The FDA has authorized the emergency use of COVID-19 vaccines from Pfizer-BioNTech and Moderna. States have been busy distributing the vaccines, which are currently in limited supply, and some essential workers may be among the groups given priority access. Many employers are considering the best strategy to get workers vaccinated, possibly including a mandate.
COVID-19 Workers’ Comp and Liability
Employees who contract COVID-19 may file for workers’ compensation, and some states have issued orders or passed legislation to make these claims easier. The National Conference of State Legislatures says that 17 states and Puerto Rico have extended workers’ compensation to include COVID-19. In some states, the extension only applies to certain workers, such as healthcare workers, but other states – notably California – have passed broader presumptive liability rules.
At the same time, rating bureaus will be excluding COVID-19 claims from experience modification ratings, which may create work comp insurance pricing uncertainty. With this uncertainty, underwriters may take an even closer look at each company’s safety policies and practices to formulate an account’s workers’ compensation insurance pricing.
In addition to the potential for workers’ compensation claims, businesses may also face the risk of lawsuits and business interruptions if an outbreak occurs. This makes getting everyone vaccinated a top priority. However, there are pros and cons. While mandatory vaccines could prevent some workers’ compensation claims, they could also cause some workers’ compensation claims, according to Business Insurance.
OSHA Recommendations and Employee Sentiment
In its current guidelines, OSHA recommends making a COVID-19 vaccine available to eligible employees at no cost, as well as providing information on the benefits and safety of vaccinations.
This second point may be especially important. According to Medscape, recent a survey found that approximately one-third of healthcare workers are unsure about getting the COVID-19 vaccine. A map posted on Bloomberg Law illustrates the COVID-19 vaccine acceptance rate by state.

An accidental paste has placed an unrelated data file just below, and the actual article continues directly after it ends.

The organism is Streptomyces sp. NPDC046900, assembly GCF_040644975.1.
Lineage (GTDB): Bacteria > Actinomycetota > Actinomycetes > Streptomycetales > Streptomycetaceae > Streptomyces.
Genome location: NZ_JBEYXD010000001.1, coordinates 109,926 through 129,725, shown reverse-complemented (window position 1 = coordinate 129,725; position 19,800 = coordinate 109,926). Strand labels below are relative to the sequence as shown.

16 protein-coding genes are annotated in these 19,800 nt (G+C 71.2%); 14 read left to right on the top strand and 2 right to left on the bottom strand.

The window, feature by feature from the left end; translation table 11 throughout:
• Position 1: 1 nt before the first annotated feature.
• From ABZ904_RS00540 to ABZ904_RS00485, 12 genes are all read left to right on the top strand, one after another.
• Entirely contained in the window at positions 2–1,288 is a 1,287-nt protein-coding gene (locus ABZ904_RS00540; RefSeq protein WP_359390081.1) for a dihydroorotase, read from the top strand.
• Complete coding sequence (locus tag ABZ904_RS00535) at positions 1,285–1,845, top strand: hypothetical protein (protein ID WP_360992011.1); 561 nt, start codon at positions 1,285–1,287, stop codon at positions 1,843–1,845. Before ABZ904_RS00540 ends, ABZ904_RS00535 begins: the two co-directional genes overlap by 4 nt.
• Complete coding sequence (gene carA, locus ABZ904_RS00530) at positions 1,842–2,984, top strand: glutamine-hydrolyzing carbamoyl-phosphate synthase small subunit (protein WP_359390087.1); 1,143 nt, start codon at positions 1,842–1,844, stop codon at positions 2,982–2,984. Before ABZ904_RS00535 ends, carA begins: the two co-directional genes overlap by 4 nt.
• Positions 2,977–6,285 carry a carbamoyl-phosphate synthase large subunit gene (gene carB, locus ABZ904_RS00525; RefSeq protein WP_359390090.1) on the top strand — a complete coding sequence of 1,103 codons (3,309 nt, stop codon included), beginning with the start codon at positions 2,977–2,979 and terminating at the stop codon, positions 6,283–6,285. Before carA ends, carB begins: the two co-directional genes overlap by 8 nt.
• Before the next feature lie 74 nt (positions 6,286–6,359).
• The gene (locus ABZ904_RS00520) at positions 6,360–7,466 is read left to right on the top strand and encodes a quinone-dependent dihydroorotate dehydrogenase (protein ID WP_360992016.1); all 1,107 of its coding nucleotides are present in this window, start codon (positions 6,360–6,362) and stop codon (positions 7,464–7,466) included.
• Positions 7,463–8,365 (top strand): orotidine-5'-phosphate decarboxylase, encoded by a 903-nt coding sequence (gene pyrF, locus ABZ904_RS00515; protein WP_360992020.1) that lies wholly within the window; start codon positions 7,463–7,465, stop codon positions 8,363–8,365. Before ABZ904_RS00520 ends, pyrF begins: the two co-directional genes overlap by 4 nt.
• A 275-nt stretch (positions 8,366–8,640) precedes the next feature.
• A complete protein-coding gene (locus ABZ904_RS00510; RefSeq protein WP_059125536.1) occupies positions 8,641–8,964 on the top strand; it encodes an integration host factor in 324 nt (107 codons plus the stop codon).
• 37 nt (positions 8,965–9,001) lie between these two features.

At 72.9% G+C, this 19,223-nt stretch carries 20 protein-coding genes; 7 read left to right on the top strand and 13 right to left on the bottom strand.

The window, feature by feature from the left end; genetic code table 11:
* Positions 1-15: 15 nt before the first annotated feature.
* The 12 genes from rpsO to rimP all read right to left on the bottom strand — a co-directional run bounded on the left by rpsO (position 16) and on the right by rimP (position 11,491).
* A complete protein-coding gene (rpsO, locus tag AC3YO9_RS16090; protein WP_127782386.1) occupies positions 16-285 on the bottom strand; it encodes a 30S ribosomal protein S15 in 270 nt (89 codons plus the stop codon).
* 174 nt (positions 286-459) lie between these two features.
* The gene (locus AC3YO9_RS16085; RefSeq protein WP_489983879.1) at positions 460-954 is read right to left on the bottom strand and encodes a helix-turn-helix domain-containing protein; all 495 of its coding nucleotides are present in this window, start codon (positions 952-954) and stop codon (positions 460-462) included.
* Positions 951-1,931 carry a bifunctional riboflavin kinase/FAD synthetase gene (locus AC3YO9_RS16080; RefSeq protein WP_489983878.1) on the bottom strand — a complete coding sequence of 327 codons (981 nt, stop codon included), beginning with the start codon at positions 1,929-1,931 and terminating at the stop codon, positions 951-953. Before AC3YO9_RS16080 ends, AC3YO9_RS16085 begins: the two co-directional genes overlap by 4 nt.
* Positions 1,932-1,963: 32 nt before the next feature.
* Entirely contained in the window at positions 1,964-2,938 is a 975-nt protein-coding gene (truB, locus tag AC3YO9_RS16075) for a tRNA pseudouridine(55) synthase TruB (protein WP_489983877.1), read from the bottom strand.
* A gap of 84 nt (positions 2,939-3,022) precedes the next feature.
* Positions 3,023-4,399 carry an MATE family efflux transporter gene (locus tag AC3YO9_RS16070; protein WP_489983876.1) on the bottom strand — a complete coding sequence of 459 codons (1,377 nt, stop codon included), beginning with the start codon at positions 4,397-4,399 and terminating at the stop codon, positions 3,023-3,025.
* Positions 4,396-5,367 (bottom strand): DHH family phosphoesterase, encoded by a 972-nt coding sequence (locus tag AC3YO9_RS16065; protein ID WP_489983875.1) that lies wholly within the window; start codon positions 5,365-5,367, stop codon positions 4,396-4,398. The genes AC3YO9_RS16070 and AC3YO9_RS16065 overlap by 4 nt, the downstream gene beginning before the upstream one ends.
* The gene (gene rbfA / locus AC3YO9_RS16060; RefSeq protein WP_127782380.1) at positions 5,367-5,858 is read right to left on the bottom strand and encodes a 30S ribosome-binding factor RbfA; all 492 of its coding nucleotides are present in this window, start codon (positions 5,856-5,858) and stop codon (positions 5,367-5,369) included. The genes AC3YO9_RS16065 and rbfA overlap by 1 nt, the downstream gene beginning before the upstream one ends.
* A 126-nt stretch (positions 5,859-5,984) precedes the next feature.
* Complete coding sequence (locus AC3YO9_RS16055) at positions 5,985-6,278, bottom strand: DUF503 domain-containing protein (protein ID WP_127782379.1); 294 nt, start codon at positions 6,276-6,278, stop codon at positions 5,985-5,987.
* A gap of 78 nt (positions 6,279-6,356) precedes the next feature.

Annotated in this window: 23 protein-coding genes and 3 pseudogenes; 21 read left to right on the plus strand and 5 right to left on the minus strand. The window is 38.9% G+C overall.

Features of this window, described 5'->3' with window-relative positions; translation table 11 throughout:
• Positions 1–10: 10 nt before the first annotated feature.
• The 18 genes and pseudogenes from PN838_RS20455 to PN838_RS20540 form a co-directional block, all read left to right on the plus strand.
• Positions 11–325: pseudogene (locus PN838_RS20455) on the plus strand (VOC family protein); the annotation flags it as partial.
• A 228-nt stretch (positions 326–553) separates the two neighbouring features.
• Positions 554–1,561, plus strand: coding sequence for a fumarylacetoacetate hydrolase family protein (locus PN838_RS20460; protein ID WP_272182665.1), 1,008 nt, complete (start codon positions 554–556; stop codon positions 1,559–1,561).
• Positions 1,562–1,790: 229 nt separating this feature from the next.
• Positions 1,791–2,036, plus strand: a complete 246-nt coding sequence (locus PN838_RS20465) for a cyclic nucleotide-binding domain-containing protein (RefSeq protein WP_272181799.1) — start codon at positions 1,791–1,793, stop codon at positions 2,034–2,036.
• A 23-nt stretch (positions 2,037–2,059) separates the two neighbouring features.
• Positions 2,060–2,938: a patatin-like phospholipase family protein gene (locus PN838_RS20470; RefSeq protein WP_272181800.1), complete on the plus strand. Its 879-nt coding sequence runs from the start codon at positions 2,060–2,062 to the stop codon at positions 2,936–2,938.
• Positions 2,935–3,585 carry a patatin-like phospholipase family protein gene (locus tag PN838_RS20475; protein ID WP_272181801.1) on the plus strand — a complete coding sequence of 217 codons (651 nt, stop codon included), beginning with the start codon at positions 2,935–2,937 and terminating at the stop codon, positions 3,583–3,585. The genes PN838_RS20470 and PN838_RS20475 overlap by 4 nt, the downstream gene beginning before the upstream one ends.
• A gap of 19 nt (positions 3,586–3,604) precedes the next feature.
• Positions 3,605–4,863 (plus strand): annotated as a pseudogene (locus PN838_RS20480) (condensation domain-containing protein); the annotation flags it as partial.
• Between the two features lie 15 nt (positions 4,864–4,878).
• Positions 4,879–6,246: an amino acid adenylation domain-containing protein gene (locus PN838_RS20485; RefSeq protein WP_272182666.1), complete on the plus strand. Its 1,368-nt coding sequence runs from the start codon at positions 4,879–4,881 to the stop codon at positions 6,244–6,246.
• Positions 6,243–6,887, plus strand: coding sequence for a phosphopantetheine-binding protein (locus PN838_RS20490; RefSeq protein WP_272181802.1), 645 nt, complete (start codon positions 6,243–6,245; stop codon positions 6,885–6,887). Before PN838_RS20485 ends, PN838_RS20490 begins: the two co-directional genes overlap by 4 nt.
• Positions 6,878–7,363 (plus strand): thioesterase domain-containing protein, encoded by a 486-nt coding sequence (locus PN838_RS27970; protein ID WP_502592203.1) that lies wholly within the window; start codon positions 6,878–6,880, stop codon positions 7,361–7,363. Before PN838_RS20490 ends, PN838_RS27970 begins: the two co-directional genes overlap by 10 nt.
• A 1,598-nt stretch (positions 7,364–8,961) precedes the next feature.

EEOC Guidelines and Mandatory Vaccines
Some employers may decide that the most straightforward way to get workers vaccinated is to mandate the vaccine. While this approach may work, employers should also expect some pushback.
Employees may request exceptions to the vaccine requirement based on disability or religious beliefs. When creating vaccine policies, employers should be aware of how these policies might conflict with various regulations, including the ADA and Title VII.
In its page on COVID-19 and EEO laws, the EEOC has included a section on ADA and Title VII issues regarding mandatory vaccines. Several obligations and requirements are outlined, including the following:
- If a vaccine requirement screens out individuals with a disability, the employer must be able to show that an unvaccinated employee would pose a “significant risk of substantial harm to the health or safety of the individual or others that cannot be eliminated or reduced by reasonable accommodation.”
- If a worker states that the vaccine goes against religious beliefs or practices, “the employer must provide a reasonable accommodation for the religious belief, practice, or observance unless it would pose an undue hardship under Title VII of the Civil Rights Act.”
Instead of mandating the vaccine, some employers may simply encourage the vaccine by providing it free of charge.
Other employers are going one step further and paying employees to get the vaccine. The Wall Street Journal reports that Dollar General will offer its workers a bonus to get the vaccine. CNN says that a Houston hospital has also offered a bonus to employees to get vaccinated. This approach could be effective at encouraging many employees to get vaccinated quickly, although it probably won’t sway many employees who are seriously opposed to the vaccine for various reasons.
If you’re finding yourself lost in the sea of confusing and complicated recent COVID-19 regulations, join our national or California-specific, COVID-19 in the workplace webinar, for a live session to explain, clarify, and help make sense of your obligations to maintain a safe workplace.